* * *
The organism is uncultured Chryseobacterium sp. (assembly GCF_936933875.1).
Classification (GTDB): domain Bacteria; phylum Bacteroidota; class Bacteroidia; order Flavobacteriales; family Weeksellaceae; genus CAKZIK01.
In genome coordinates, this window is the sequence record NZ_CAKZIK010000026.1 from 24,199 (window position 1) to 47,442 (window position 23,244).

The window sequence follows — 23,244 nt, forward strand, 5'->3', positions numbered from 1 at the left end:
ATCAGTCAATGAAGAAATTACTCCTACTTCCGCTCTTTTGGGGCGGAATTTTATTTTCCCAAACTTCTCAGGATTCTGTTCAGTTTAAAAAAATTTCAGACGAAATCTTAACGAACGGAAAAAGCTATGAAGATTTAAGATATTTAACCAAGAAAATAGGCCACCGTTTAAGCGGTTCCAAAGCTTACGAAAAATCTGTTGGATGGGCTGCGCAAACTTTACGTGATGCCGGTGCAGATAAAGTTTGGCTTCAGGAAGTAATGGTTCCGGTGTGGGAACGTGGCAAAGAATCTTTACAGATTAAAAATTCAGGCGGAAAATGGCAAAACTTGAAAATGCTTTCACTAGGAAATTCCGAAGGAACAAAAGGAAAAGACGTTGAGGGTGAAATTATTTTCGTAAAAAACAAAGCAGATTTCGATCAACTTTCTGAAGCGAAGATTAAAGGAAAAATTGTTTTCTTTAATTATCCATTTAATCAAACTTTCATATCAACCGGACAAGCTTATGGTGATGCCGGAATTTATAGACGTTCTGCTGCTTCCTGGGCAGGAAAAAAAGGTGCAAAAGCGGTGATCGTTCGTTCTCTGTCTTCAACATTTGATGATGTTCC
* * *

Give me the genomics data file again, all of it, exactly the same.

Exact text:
The organism is uncultured Chryseobacterium sp. (assembly GCF_936933875.1).
Classification (GTDB): domain Bacteria; phylum Bacteroidota; class Bacteroidia; order Flavobacteriales; family Weeksellaceae; genus CAKZIK01.
In genome coordinates, this window is the sequence record NZ_CAKZIK010000026.1 from 24,199 (window position 1) to 47,442 (window position 23,244).

The window sequence follows — 23,244 nt, forward strand, 5'->3', positions numbered from 1 at the left end:
ATCAGTCAATGAAGAAATTACTCCTACTTCCGCTCTTTTGGGGCGGAATTTTATTTTCCCAAACTTCTCAGGATTCTGTTCAGTTTAAAAAAATTTCAGACGAAATCTTAACGAACGGAAAAAGCTATGAAGATTTAAGATATTTAACCAAGAAAATAGGCCACCGTTTAAGCGGTTCCAAAGCTTACGAAAAATCTGTTGGATGGGCTGCGCAAACTTTACGTGATGCCGGTGCAGATAAAGTTTGGCTTCAGGAAGTAATGGTTCCGGTGTGGGAACGTGGCAAAGAATCTTTACAGATTAAAAATTCAGGCGGAAAATGGCAAAACTTGAAAATGCTTTCACTAGGAAATTCCGAAGGAACAAAAGGAAAAGACGTTGAGGGTGAAATTATTTTCGTAAAAAACAAAGCAGATTTCGATCAACTTTCTGAAGCGAAGATTAAAGGAAAAATTGTTTTCTTTAATTATCCATTTAATCAAACTTTCATATCAACCGGACAAGCTTATGGTGATGCCGGAATTTATAGACGTTCTGCTGCTTCCTGGGCAGGAAAAAAAGGTGCAAAAGCGGTGATCGTTCGTTCTCTGTCTTCAACATTTGATGATGTTCC